do you honestly think if I apply for a visitor visa with permission to work in any country I'll just be let in wiuthout thorough checks. The issue is that SA is expected to be a country whosoever wants to can waltz in and out without any hassle. That's a think of the past and we have to catch up with the rest of the world. The Krecjirs and that Polish fellow who killed Hani are beneficiaries of a lax system - not to mention our dear friends the Nigerian and Pakistani druglords. We need to wake up really quickly.

  • Robbie Crouch - 2014-05-16 09:47

    But at the same time we have illegals waltzing across the Limpopo???

  • Nyama Ted - 2014-05-16 09:50

    When we, South African go and work in other countries, we must go thru a straineous visa processes to those countries. South Africa must do the same to control the high numbers of illegal foreigners in our country. Those who are not presently working or completed their jobs, must be send back to their countries. There Is a high number of recorded criminal activities by foreigners in this country. This process must be instituted immediately.

      NoAbsolutes - 2014-05-16 09:58

      Criminals aren't going to bother with "a visitor visa with permission to work", are they?

      Paul Vincent - 2014-05-16 10:21

      Another sterling example of the ANC education system at work.

  • Claude Ferrière - 2014-05-16 09:57

    While thousands of illegal immigrants pour over our borders, unabated. Home Affairs find it necessary to introduce stumbling blocks,in he case of those seeking to bring revenue making projects into the country. Africa logic ??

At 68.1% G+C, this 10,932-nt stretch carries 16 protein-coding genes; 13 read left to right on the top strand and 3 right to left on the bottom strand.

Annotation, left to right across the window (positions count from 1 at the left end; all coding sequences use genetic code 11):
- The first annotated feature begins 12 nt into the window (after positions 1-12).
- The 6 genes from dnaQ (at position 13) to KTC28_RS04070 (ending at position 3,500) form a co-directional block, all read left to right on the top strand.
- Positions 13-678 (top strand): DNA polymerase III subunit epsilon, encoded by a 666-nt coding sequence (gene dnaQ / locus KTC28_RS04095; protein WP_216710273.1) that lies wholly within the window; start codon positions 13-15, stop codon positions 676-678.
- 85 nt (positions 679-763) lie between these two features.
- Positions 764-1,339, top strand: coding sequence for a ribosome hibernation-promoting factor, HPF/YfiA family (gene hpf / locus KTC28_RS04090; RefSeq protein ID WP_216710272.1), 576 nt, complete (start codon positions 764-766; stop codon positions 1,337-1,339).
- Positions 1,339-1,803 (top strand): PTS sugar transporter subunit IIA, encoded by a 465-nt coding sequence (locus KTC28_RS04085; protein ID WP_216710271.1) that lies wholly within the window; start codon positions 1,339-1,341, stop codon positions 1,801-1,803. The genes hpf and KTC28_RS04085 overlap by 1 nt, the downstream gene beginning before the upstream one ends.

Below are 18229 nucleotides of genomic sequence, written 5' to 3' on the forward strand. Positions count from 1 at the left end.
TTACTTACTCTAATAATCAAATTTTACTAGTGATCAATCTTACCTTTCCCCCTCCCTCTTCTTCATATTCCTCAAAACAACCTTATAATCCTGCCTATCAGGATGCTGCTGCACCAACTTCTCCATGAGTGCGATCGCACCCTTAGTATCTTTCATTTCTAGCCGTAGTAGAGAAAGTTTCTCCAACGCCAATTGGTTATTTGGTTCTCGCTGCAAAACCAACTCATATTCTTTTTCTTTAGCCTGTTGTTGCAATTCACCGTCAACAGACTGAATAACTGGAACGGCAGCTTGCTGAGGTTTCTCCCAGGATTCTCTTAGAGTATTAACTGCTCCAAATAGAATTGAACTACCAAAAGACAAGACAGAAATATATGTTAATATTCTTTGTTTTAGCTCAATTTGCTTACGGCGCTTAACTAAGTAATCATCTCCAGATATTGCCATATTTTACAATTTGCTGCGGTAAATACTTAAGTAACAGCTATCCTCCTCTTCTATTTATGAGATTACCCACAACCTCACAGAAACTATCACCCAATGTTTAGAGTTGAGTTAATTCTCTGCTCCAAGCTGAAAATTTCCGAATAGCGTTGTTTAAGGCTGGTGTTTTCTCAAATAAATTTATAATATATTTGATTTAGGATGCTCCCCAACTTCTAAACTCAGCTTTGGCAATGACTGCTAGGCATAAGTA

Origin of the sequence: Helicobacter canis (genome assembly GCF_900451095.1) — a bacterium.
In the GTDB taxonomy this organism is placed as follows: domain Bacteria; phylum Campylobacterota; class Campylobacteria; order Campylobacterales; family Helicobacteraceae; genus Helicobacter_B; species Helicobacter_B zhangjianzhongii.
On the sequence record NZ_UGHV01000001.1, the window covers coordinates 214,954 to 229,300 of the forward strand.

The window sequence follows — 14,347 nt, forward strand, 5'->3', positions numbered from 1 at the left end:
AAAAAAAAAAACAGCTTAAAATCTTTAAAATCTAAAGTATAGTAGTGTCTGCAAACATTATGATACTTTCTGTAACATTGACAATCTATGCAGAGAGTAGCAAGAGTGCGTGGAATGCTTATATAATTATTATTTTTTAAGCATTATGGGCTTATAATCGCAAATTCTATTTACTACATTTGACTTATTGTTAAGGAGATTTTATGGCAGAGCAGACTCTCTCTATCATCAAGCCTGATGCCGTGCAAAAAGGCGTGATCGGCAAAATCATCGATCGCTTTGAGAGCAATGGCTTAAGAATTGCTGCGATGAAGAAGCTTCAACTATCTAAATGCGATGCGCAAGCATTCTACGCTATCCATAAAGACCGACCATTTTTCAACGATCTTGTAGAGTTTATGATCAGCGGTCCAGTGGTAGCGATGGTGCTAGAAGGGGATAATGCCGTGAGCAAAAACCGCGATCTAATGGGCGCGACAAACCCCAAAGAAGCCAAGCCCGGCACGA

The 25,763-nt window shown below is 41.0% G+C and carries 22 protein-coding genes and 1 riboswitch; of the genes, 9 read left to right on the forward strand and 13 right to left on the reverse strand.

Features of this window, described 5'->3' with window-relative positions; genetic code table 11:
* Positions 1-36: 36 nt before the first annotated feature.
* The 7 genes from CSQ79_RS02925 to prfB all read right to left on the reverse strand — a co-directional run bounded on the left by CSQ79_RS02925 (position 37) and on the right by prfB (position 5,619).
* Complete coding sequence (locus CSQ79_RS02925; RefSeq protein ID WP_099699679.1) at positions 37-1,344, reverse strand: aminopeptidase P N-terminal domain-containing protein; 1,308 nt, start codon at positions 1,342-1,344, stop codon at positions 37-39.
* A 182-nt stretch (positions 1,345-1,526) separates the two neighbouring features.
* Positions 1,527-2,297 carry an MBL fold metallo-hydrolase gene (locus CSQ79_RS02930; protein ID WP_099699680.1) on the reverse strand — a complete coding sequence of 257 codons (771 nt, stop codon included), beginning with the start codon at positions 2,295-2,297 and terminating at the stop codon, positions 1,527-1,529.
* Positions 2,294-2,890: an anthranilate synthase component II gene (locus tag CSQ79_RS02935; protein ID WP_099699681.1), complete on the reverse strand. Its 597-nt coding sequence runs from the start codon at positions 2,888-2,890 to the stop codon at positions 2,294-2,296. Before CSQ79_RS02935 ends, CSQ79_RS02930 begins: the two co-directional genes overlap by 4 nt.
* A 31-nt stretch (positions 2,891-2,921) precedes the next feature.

• Zaakir Hoosen - 2014-05-16 10:09

    While I agree 100% that its a major inconvenience for people already here to go back to the country they from and go through the process, also agree that the Govt should be clear as to what the process is and the requirements. But at the same time the Govt has the right to put in place such processes and policies if it feels it will help and promote better security for people entering the country. In the same way us South Africans have to pay high prices and spend extra time in acquiring Visas for Schengen, UK or US. South Africans traveling abroad, whether VIP, Celeb or a regular person has to go through a long process to enter the UK and US, which we accept as their policies. Why do we South Africans then have an issue when our Govt applies such processes for visitors, and why do visitors feel its a burden. Regardless of how our Govt goes about all other affairs, we have to be able to separate issues.

      Lehlogonolo Mukhola - 2014-06-10 07:45

      Too much negativity in the minds of South African. Obviously the drug lords and human traffickers won't be pleased.

  • Masela Dima - 2014-05-16 10:33

    i believe in the leadership of Naledi Pandor and the ANC.......before they pass something into law or bill...they would have done proper research.........so tighten the borders and whatever cos it is not easy for us to go to london as well.............